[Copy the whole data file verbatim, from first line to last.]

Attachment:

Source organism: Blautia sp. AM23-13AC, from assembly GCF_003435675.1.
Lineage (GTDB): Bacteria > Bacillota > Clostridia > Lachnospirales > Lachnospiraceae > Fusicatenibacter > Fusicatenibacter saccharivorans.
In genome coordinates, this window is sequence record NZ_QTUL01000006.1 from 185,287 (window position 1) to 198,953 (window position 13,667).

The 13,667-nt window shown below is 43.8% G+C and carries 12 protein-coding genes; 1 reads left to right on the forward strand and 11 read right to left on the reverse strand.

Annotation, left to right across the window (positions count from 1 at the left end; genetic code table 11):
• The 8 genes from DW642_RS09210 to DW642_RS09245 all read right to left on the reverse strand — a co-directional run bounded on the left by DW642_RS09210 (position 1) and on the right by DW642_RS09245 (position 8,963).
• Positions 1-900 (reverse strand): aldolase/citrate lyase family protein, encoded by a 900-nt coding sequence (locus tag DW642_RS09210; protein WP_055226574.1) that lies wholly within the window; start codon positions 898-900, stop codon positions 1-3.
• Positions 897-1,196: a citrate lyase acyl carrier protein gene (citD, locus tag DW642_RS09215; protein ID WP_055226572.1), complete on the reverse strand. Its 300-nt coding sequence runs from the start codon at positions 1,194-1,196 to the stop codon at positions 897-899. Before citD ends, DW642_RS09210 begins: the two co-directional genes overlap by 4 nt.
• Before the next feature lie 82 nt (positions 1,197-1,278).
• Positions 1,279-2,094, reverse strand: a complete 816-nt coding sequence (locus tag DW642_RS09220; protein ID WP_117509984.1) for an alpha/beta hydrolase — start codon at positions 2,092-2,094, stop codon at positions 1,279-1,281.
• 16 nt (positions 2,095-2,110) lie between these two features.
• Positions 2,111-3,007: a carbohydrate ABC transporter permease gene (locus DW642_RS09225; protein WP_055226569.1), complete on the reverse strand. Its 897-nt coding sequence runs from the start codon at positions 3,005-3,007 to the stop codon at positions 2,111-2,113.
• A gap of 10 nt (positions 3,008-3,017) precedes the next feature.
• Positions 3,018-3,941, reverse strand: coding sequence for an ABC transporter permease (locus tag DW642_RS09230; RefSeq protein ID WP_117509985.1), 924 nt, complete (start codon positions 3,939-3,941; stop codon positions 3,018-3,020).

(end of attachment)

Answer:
Source organism: Blautia sp. AM23-13AC, from assembly GCF_003435675.1.
Lineage (GTDB): Bacteria > Bacillota > Clostridia > Lachnospirales > Lachnospiraceae > Fusicatenibacter > Fusicatenibacter saccharivorans.
In genome coordinates, this window is sequence record NZ_QTUL01000006.1 from 185,287 (window position 1) to 198,953 (window position 13,667).

The 13,667-nt window shown below is 43.8% G+C and carries 12 protein-coding genes; 1 reads left to right on the forward strand and 11 read right to left on the reverse strand.

Annotation, left to right across the window (positions count from 1 at the left end; genetic code table 11):
• The 8 genes from DW642_RS09210 to DW642_RS09245 all read right to left on the reverse strand — a co-directional run bounded on the left by DW642_RS09210 (position 1) and on the right by DW642_RS09245 (position 8,963).
• Positions 1-900 (reverse strand): aldolase/citrate lyase family protein, encoded by a 900-nt coding sequence (locus tag DW642_RS09210; protein WP_055226574.1) that lies wholly within the window; start codon positions 898-900, stop codon positions 1-3.
• Positions 897-1,196: a citrate lyase acyl carrier protein gene (citD, locus tag DW642_RS09215; protein ID WP_055226572.1), complete on the reverse strand. Its 300-nt coding sequence runs from the start codon at positions 1,194-1,196 to the stop codon at positions 897-899. Before citD ends, DW642_RS09210 begins: the two co-directional genes overlap by 4 nt.
• Before the next feature lie 82 nt (positions 1,197-1,278).
• Positions 1,279-2,094, reverse strand: a complete 816-nt coding sequence (locus tag DW642_RS09220; protein ID WP_117509984.1) for an alpha/beta hydrolase — start codon at positions 2,092-2,094, stop codon at positions 1,279-1,281.
• 16 nt (positions 2,095-2,110) lie between these two features.
• Positions 2,111-3,007: a carbohydrate ABC transporter permease gene (locus DW642_RS09225; protein WP_055226569.1), complete on the reverse strand. Its 897-nt coding sequence runs from the start codon at positions 3,005-3,007 to the stop codon at positions 2,111-2,113.
• A gap of 10 nt (positions 3,008-3,017) precedes the next feature.
• Positions 3,018-3,941, reverse strand: coding sequence for an ABC transporter permease (locus tag DW642_RS09230; RefSeq protein ID WP_117509985.1), 924 nt, complete (start codon positions 3,939-3,941; stop codon positions 3,018-3,020).